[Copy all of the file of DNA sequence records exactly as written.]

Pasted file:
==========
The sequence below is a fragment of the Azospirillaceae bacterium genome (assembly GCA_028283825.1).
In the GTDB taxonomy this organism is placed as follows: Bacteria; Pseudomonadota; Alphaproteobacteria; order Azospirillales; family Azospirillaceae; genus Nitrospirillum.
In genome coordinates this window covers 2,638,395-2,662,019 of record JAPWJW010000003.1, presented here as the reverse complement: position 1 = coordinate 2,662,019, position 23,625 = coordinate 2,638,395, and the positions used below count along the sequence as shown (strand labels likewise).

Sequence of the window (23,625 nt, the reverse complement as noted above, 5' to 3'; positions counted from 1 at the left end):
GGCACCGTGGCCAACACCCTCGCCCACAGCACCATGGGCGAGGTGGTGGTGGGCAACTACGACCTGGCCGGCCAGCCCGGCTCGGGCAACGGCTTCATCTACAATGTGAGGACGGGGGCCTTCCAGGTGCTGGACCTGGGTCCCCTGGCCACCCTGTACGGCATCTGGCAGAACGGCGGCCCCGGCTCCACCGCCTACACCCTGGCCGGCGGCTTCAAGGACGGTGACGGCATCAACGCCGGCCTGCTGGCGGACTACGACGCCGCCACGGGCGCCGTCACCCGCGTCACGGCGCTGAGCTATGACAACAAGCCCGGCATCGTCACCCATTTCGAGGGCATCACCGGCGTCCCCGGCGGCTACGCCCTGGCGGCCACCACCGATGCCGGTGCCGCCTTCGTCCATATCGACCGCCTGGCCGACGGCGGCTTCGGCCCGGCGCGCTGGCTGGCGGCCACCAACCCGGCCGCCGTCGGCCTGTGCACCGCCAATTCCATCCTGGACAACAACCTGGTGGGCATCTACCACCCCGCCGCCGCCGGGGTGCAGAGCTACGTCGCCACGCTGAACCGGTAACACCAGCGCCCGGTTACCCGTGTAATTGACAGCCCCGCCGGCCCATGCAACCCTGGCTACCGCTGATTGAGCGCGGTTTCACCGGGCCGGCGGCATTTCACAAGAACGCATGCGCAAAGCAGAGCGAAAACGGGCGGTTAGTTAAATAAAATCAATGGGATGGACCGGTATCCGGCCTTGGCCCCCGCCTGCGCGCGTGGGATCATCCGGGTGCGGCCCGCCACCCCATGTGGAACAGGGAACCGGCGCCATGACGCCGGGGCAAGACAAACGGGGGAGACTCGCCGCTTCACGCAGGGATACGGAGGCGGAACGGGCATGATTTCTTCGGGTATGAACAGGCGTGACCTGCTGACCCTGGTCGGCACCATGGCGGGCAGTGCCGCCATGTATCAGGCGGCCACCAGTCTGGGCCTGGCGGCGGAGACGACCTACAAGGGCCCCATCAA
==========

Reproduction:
The sequence below is a fragment of the Azospirillaceae bacterium genome (assembly GCA_028283825.1).
In the GTDB taxonomy this organism is placed as follows: Bacteria; Pseudomonadota; Alphaproteobacteria; order Azospirillales; family Azospirillaceae; genus Nitrospirillum.
In genome coordinates this window covers 2,638,395-2,662,019 of record JAPWJW010000003.1, presented here as the reverse complement: position 1 = coordinate 2,662,019, position 23,625 = coordinate 2,638,395, and the positions used below count along the sequence as shown (strand labels likewise).

Sequence of the window (23,625 nt, the reverse complement as noted above, 5' to 3'; positions counted from 1 at the left end):
GGCACCGTGGCCAACACCCTCGCCCACAGCACCATGGGCGAGGTGGTGGTGGGCAACTACGACCTGGCCGGCCAGCCCGGCTCGGGCAACGGCTTCATCTACAATGTGAGGACGGGGGCCTTCCAGGTGCTGGACCTGGGTCCCCTGGCCACCCTGTACGGCATCTGGCAGAACGGCGGCCCCGGCTCCACCGCCTACACCCTGGCCGGCGGCTTCAAGGACGGTGACGGCATCAACGCCGGCCTGCTGGCGGACTACGACGCCGCCACGGGCGCCGTCACCCGCGTCACGGCGCTGAGCTATGACAACAAGCCCGGCATCGTCACCCATTTCGAGGGCATCACCGGCGTCCCCGGCGGCTACGCCCTGGCGGCCACCACCGATGCCGGTGCCGCCTTCGTCCATATCGACCGCCTGGCCGACGGCGGCTTCGGCCCGGCGCGCTGGCTGGCGGCCACCAACCCGGCCGCCGTCGGCCTGTGCACCGCCAATTCCATCCTGGACAACAACCTGGTGGGCATCTACCACCCCGCCGCCGCCGGGGTGCAGAGCTACGTCGCCACGCTGAACCGGTAACACCAGCGCCCGGTTACCCGTGTAATTGACAGCCCCGCCGGCCCATGCAACCCTGGCTACCGCTGATTGAGCGCGGTTTCACCGGGCCGGCGGCATTTCACAAGAACGCATGCGCAAAGCAGAGCGAAAACGGGCGGTTAGTTAAATAAAATCAATGGGATGGACCGGTATCCGGCCTTGGCCCCCGCCTGCGCGCGTGGGATCATCCGGGTGCGGCCCGCCACCCCATGTGGAACAGGGAACCGGCGCCATGACGCCGGGGCAAGACAAACGGGGGAGACTCGCCGCTTCACGCAGGGATACGGAGGCGGAACGGGCATGATTTCTTCGGGTATGAACAGGCGTGACCTGCTGACCCTGGTCGGCACCATGGCGGGCAGTGCCGCCATGTATCAGGCGGCCACCAGTCTGGGCCTGGCGGCGGAGACGACCTACAAGGGCCCCATCAA